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New anti-corruption act directly affects four million people in S. Korea


10-09-2016 19:33 BJT

In South Korea, parents can no longer buy even a cup of coffee for their child's teacher. That's under a new anti-corruption law that took effect in late September. The Improper Solicitation and Graft Act is popularly known as the Kim Yong-ran law, named after the former Supreme Court justice who proposed it.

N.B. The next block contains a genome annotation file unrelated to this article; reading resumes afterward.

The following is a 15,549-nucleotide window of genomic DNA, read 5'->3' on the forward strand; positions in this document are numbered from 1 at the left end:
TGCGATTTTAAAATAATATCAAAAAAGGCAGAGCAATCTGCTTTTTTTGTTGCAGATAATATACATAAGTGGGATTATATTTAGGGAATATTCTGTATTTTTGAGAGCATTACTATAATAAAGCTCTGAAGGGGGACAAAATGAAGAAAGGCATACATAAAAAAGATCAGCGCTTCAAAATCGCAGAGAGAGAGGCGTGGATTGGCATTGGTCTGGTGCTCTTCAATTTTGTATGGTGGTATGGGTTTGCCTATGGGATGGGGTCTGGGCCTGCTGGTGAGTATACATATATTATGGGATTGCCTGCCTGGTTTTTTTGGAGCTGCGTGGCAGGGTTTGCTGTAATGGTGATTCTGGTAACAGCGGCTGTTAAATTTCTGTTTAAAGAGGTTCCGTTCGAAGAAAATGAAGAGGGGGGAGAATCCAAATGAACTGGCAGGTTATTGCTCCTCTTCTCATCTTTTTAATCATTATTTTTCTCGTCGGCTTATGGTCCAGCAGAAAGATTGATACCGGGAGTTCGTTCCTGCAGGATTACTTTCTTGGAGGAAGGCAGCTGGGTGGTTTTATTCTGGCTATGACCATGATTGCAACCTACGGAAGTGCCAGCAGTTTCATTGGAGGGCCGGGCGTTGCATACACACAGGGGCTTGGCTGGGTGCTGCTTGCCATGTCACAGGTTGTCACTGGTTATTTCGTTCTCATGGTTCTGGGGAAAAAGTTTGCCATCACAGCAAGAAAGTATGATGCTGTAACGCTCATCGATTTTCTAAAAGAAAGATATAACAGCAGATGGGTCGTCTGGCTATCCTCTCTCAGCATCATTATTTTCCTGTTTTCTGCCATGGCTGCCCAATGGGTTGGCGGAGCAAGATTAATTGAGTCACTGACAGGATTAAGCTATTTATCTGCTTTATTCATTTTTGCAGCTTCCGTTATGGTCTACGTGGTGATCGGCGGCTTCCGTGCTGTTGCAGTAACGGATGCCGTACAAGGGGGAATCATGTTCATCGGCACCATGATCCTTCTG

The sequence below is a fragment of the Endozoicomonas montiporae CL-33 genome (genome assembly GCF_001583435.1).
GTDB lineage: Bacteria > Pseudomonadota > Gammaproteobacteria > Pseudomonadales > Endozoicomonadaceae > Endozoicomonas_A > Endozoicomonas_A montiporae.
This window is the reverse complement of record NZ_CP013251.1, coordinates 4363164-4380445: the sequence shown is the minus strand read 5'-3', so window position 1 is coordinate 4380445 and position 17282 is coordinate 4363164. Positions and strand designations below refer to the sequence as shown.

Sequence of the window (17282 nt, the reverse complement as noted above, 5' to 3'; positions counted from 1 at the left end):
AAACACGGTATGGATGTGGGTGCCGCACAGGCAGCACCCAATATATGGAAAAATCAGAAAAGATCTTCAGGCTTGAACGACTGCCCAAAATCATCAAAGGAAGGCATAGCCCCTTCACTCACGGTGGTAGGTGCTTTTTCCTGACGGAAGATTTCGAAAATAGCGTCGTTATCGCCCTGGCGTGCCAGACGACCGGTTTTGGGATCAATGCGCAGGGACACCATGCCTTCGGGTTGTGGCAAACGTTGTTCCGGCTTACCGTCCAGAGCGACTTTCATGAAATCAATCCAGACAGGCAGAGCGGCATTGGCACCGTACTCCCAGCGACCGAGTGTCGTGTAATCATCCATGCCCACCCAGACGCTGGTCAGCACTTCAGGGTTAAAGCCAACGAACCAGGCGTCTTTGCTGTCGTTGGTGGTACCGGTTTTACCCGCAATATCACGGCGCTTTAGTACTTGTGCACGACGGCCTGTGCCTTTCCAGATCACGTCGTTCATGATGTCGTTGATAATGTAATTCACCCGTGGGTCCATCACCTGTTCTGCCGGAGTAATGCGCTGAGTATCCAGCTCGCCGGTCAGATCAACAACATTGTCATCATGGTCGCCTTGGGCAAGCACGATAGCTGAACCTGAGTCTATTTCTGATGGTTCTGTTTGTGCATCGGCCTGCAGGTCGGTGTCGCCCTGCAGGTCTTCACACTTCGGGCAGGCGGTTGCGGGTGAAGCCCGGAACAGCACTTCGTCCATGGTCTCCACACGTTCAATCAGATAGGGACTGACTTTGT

It strictly controls the wining and dining of civil servants and other public officials, limiting the value of meals and gifts that can be accepted. About 4 million people are estimated to be directly covered by the law, including civil servants, employees at state-owned enterprises, teachers and journalists.

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